Review / Paradise Lost – Obsidian

It’s surely no easy thing to keep on writing music after over 30 years as a band. Yet Paradise Lost have, in recent times, made it seem like the easiest thing in the world, with their last two albums in particular – 2015’s The Plague Within and 2017’s Medusa – seeing the band hit a fine run of form, hitting that sweet spot where heaviness and gothic pop sensibilities combine superbly. Latest album Obsidian sees that run continue, with Paradise Lost honing their craft whilst also expanding on it by looking back to their past.

Of course, when talking about “the past” for a band like Paradise Lost, there’s so much that could mean, given how many different sounds they have explored since Lost Paradise was released 30 years ago. Anyone hoping for a return to their death-doom sound should know by now that’s not going to happen; but Obsidian recalls the goth-rock triumph of 1995’s Draconian Times and the classic Depeche Mode and ‘80s goth influences that ran rampant over 1999’s Host. Obsidian is very much a metal album – there’s no synth-driven, would-be chart-topper like Host’s ‘So Much Is Lost’ on here, or even something as immediate as One Second (1997) single ‘Say Just Words’. But there are moments when you think that, maybe, the band could go in that direction again; but instead they embrace the heavier aspect of their recent sound.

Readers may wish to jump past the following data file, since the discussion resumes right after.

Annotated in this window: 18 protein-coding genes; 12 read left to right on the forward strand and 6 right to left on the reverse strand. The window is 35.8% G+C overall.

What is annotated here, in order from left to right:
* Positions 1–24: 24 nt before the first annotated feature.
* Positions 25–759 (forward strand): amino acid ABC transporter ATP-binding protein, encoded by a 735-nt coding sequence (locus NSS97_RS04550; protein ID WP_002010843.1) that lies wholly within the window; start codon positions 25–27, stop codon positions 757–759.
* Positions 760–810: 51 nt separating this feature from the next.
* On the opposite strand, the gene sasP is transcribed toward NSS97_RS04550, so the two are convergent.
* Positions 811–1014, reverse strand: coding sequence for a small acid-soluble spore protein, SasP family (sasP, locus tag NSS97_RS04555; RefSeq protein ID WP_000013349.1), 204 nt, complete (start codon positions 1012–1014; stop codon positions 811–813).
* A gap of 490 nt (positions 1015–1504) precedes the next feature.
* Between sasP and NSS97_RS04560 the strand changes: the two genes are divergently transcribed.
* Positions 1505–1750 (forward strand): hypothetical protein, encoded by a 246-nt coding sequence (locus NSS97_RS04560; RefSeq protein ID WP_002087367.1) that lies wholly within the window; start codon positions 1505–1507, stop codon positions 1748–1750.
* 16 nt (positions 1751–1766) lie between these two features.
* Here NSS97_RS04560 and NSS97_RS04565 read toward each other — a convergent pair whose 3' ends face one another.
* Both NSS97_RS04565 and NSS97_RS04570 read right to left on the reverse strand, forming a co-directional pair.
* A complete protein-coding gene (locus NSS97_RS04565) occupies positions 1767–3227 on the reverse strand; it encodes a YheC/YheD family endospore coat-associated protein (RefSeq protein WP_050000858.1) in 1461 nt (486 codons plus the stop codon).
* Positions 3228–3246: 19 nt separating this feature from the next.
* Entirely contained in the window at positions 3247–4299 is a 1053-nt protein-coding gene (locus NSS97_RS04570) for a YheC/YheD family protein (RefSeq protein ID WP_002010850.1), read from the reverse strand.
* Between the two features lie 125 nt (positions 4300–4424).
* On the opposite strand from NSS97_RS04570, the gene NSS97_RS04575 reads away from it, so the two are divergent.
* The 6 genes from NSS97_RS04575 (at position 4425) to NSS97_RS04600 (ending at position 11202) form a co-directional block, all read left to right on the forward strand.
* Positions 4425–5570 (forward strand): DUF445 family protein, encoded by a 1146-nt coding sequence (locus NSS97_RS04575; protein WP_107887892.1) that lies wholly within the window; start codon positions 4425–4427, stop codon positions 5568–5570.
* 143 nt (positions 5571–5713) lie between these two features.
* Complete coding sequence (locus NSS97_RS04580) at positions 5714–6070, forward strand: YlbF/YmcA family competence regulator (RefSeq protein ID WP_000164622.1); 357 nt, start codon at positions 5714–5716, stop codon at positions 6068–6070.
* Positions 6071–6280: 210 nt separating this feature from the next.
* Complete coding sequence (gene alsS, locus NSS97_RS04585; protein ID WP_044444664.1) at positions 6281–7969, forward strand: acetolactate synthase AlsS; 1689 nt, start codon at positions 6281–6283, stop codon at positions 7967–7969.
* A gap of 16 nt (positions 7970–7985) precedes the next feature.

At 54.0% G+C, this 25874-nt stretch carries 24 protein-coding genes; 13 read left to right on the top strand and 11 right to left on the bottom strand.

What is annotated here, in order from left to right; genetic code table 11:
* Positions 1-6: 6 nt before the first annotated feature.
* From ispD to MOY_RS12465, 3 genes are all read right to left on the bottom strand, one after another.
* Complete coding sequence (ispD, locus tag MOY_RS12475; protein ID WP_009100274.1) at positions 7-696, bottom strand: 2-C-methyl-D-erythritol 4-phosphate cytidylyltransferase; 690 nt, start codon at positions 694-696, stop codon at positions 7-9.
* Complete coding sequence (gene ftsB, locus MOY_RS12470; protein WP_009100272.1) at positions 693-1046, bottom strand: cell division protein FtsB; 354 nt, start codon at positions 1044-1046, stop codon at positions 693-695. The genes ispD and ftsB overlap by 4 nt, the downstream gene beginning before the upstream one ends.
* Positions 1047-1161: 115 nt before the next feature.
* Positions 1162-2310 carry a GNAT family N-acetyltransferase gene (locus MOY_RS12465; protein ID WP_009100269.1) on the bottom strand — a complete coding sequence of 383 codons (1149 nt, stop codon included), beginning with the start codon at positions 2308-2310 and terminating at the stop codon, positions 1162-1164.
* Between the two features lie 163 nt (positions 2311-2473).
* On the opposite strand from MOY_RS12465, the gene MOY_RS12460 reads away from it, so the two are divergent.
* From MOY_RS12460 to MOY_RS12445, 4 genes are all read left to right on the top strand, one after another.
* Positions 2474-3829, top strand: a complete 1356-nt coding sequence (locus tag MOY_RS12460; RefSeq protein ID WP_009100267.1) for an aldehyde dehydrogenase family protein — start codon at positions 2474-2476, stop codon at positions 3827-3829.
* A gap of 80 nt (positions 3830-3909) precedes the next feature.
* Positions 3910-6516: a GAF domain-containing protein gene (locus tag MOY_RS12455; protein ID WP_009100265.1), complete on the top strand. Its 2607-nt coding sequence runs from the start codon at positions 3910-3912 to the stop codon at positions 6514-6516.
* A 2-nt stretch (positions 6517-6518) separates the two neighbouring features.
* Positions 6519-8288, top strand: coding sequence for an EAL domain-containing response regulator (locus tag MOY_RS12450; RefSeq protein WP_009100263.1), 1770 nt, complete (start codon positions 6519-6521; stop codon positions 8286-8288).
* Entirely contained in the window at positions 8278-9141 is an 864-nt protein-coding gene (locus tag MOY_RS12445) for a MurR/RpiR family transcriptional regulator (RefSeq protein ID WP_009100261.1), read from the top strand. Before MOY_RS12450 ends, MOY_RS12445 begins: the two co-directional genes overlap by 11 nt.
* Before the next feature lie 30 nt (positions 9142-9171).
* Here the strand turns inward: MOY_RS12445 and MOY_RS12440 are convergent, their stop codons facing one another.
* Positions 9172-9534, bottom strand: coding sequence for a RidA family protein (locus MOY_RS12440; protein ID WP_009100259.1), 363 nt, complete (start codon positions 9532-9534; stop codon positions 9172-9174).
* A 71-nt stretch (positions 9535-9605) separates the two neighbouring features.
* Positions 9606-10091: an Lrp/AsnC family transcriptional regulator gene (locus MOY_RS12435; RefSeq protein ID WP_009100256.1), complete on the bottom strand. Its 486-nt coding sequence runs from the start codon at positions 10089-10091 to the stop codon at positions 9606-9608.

Which is another way of saying: there are some absolutely killer songs on Obsidian. ‘Ghosts’ in particular sounds like it’s destined to fill the dance-floor of your local goth club the instant it reopens. For all its heavy riffs and muscular guitar soloing, there’s a hell of a lot of Sisters Of Mercy in the song’s DNA, with its driving bass, icy guitar melody behind the chorus and vocalist Nick Holmes doing his best Andrew Eldritch impression. Likewise, ‘Forsaken’ opens with a choral chant and crashing guitars that suggests the song could become a behemoth in the style of ‘This Corrosion’, but Paradise Lost instead take it into more typical goth-metal direction; yet the feeling persists that they’ve gone back to those influences and decided they wanted to write a few metal songs you can dance to.

Of course, being Paradise Lost, there are still some crushing tracks that go in heavy on the metal. Opening ‘Darker Thoughts’, after a few introductory minutes, is the kind of doom that the band have been making their own over the last few albums. ‘Fall From Grace’ is a natural choice of single, despite being the slowest song on Obsidian; its relentless, dirge-like march is miserable and cathartic in equal measure, culminating in the repeated insistence that “we’re all alone” atop a mournful guitar solo.

Obsidian is, more than any other recent Paradise Lost album, characterised by those competing influences and sides to the band – the anthemic crowd-pleasers with their killer choruses sitting next to miserable, crawling introspective doom. The triumph of Obsidian lies in how well it combines the two. It feels like Paradise Lost have really hit the Motörhead stage of their latest incarnation, where you know what you’re going to get, the band know how to craft what they want to make, and you know it’s going to be good – the only question is “how good?”. Ultimately, it’s nothing that Paradise Lost haven’t done before, but it is a marked improvement on the uneven Medusa and represents an ongoing run of form that shows no signs of running out of inspiration or thrills any time soon.

Obsidian is out 15th May via Nuclear Blast. Order here.

Words: Stuart Wain

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